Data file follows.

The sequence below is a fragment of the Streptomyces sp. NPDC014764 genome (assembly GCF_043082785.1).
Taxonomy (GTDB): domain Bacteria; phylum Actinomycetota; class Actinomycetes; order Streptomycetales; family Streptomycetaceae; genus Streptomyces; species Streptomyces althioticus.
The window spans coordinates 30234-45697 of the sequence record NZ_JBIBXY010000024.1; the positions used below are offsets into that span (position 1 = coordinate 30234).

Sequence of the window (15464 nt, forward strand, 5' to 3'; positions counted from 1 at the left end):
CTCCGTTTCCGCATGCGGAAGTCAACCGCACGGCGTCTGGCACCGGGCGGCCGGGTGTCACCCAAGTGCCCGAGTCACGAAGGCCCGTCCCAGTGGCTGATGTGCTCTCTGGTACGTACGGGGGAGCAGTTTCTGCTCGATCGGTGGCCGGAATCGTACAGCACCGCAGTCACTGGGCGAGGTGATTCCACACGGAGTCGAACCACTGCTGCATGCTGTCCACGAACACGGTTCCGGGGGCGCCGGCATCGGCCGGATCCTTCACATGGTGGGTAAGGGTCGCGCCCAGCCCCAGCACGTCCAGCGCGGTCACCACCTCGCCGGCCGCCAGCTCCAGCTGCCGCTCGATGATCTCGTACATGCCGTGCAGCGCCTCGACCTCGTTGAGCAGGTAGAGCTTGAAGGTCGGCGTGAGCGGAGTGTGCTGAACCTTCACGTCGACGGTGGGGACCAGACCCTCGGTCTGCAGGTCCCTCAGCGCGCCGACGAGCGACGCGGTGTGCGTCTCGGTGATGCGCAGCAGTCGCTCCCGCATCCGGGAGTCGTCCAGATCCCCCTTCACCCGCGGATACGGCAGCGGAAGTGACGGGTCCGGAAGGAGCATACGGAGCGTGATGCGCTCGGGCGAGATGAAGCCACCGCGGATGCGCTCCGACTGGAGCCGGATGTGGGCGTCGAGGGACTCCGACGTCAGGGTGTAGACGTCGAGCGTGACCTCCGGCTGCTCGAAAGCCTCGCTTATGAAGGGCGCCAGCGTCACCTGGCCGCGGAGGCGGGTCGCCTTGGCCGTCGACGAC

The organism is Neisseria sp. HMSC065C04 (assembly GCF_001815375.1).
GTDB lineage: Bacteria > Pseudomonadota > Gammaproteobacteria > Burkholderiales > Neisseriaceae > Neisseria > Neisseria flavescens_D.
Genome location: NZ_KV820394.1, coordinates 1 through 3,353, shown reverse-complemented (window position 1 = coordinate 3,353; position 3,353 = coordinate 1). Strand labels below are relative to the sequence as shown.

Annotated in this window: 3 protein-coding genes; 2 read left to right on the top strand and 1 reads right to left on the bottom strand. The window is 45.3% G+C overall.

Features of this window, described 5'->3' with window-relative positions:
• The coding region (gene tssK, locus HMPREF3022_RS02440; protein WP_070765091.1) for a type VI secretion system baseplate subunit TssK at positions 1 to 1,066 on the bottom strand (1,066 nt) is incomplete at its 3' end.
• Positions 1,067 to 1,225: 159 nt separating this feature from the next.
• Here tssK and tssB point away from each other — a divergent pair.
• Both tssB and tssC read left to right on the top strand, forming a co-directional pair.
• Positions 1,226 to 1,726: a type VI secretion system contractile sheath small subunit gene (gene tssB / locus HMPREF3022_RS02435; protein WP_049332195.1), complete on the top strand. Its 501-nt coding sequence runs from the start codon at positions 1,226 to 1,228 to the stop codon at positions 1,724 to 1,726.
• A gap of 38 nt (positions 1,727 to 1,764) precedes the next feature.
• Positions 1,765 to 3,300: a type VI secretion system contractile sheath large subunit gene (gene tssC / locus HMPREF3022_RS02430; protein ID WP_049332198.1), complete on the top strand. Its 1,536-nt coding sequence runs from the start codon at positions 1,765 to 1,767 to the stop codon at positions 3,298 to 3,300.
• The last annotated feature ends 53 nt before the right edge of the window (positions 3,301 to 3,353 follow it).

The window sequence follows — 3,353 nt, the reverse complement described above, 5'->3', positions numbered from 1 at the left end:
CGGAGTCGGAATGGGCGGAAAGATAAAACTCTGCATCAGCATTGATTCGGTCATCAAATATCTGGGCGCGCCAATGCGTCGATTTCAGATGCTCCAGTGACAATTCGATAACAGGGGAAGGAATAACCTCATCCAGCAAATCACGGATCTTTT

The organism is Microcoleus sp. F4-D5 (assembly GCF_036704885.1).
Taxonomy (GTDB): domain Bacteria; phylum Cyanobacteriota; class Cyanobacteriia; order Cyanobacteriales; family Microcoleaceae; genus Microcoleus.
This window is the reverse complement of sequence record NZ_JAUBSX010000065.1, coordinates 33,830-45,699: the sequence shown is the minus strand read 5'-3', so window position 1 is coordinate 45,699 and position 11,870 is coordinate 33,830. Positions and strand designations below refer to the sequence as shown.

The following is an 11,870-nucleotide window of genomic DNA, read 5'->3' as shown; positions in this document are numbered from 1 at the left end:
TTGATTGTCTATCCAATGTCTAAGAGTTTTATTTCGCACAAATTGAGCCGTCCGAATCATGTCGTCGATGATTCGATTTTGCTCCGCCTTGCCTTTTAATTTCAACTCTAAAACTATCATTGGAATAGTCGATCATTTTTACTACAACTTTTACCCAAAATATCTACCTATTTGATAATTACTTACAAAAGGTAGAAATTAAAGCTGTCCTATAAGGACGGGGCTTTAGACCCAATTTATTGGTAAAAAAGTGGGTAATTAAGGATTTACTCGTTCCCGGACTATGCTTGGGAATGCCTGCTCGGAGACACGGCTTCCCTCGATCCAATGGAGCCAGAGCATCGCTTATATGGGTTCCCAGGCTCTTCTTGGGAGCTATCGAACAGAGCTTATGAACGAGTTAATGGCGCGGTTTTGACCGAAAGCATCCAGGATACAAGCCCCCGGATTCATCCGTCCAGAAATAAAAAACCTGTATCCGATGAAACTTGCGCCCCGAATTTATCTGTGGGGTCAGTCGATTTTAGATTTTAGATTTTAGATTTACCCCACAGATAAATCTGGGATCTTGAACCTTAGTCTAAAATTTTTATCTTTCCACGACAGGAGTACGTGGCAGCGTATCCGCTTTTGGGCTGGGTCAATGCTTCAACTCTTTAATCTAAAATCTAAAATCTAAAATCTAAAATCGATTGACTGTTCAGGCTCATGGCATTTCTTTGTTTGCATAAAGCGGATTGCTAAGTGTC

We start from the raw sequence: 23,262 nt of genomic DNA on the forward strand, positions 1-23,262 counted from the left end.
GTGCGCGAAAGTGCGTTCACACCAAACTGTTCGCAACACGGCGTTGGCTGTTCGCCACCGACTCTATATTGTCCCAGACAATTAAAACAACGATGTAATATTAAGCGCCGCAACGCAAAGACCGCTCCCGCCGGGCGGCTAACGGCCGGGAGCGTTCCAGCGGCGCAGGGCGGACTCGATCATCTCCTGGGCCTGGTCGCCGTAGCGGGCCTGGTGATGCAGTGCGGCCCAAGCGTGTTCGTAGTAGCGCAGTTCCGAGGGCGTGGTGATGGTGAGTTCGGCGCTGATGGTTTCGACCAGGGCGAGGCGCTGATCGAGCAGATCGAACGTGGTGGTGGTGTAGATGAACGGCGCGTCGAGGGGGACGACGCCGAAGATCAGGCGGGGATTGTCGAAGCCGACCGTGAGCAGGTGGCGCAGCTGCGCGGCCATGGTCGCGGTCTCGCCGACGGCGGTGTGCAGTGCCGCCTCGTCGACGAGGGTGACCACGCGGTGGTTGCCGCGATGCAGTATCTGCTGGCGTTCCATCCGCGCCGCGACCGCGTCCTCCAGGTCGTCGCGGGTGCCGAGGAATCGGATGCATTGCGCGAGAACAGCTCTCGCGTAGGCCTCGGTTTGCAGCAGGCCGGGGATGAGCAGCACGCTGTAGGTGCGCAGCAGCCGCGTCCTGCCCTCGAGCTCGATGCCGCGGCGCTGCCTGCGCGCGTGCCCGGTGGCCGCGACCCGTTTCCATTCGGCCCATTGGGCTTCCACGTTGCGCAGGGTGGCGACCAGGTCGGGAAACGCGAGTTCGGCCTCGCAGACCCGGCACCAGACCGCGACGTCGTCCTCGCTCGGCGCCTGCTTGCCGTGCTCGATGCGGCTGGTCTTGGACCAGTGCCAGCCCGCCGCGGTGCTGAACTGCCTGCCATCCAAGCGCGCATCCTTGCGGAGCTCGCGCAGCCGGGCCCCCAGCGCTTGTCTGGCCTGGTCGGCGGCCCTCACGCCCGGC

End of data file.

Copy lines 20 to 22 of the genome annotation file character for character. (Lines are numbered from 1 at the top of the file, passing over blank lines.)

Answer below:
CGGAGTCGGAATGGGCGGAAAGATAAAACTCTGCATCAGCATTGATTCGGTCATCAAATATCTGGGCGCGCCAATGCGTCGATTTCAGATGCTCCAGTGACAATTCGATAACAGGGGAAGGAATAACCTCATCCAGCAAATCACGGATCTTTT

The organism is Microcoleus sp. F4-D5 (assembly GCF_036704885.1).
Taxonomy (GTDB): domain Bacteria; phylum Cyanobacteriota; class Cyanobacteriia; order Cyanobacteriales; family Microcoleaceae; genus Microcoleus.